In a second example involving parallel detect with auto-crossover, a crossover cable is used and the network devices are powered up. Both PHYs transmit on pairs 1, 2 and receive on pairs 3, 6. The AN PHY starts sending FLPs and the forced PHY sends NLPs in 10 Mb/s mode or scrambled idles in 100 Mb/s mode. When the AN PHY detects either NLP or scrambled idles, the AN PHY starts the autonegotiation wait timer and stops sending FLPs. During the timer period, the parallel detect state machine of the AN PHY expects the forced network device to continue sending the NLPs or scrambled idles. Since the AN PHY stopped sending FLPs, the forced network device does not detect a network device. Since the forced network device has auto-crossover capability, the forced network device will reconfigure and begin transmitting on pairs 3, 6 and receiving on pair 1, 2.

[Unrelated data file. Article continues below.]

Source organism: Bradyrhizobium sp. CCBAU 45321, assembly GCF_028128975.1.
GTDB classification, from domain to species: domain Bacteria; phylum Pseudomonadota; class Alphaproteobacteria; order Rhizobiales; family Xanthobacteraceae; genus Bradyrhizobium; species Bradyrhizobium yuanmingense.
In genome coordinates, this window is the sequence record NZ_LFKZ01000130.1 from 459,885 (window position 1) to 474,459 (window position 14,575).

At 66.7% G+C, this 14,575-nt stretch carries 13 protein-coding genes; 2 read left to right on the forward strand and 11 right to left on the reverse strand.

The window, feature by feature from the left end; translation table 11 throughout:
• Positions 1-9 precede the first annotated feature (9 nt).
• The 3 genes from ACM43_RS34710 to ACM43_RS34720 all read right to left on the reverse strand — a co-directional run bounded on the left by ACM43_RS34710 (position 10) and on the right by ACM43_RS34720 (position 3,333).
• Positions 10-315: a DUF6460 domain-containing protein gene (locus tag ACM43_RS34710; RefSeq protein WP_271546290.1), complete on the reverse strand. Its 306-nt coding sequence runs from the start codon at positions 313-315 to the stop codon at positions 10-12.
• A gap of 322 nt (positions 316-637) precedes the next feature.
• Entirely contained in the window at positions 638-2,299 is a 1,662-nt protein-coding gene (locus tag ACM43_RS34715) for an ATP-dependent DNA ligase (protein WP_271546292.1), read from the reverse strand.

The auto-crossover happens after waiting for a sample timer period, which is typically 62 ms+/−2 ms. When the forced network device stops sending on pair 1, 2, the AN PHY will stop receiving on pair 3, 6. The AN PHY expects to receive signals on pair 3, 6 for at least a period equal to the autonegotiation wait period. Therefore, the AN PHY will enter the parallel detect fault state and return to an initial state.

While the forced network device is transmitting on the pair 3, 6, the AN PHY does not receive a signal on the pair 3, 6. If the AN PHY is not auto-crossover enabled, the AN PHY expects to receive signals on the pair 3, 6. Since the PHY of the forced network device is listening on the pair 1, 2 and the AN PHY is sending FLPs on the pair 1, 2, the forced network device will not receive anything either (remember the crossover cable). The PHY of the forced network device eventually switches to MDI operation (the original state) and begins transmitting on pair 1, 2 and receiving on pair 3, 6. Operation repeats as described above and the link is never established. In the second situation, important timers are the autonegotiation wait timer, the link loss timer, and the sample timer.